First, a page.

Some people grow, other people swell. You’d better figure out who you are. — John Weinberg, Senior partner and chairman, Goldman Sachs, 1976 – 1990
Reading on a regular basis the Wall Street Journal on hedge fund managers, two themes emerge: They hate fame and they like to be feared.
That is not uncommon on Wall Street, where it’s better to be hated and rich than loved and famous.
That is, unfortunately, the hierarchy in the finance culture today: the more important you are, the less you need to be liked, and the less you need to be seen.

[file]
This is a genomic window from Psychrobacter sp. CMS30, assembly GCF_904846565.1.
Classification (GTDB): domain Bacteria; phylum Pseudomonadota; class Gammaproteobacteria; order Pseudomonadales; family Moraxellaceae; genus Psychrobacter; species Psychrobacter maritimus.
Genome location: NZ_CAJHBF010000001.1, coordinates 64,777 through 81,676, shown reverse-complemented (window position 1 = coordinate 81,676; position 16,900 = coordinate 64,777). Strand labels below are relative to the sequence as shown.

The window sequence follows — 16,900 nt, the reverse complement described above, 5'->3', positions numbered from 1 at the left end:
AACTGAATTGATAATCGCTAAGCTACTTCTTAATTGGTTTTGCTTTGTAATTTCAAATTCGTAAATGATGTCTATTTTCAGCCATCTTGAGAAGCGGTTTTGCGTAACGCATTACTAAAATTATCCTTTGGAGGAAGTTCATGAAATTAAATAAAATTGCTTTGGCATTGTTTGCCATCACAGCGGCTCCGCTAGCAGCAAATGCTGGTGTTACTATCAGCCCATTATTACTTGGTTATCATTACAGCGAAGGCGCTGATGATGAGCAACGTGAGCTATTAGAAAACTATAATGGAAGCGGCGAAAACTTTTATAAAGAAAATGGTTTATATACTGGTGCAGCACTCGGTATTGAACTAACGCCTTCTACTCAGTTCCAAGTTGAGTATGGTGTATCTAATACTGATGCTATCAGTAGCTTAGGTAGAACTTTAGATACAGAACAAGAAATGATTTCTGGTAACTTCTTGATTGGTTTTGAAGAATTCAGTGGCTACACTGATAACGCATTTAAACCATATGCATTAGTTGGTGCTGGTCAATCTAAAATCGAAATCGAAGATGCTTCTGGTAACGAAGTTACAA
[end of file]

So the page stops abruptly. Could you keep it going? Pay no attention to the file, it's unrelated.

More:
At the very top of the Wall Street pyramid are the billionaire hedge-fund managers, masters of the markets who are famous for not wanting fame. Their ability and desire to stay under the radar of the public is a signal of how really important they are. They flee from cameras, flee from being interviewed. Unflattering news, unflattering photos, are either bought with money or buried via legal action.
The distaste of fame often morphs into outright secrecy, especially amongst the hedge-fund set.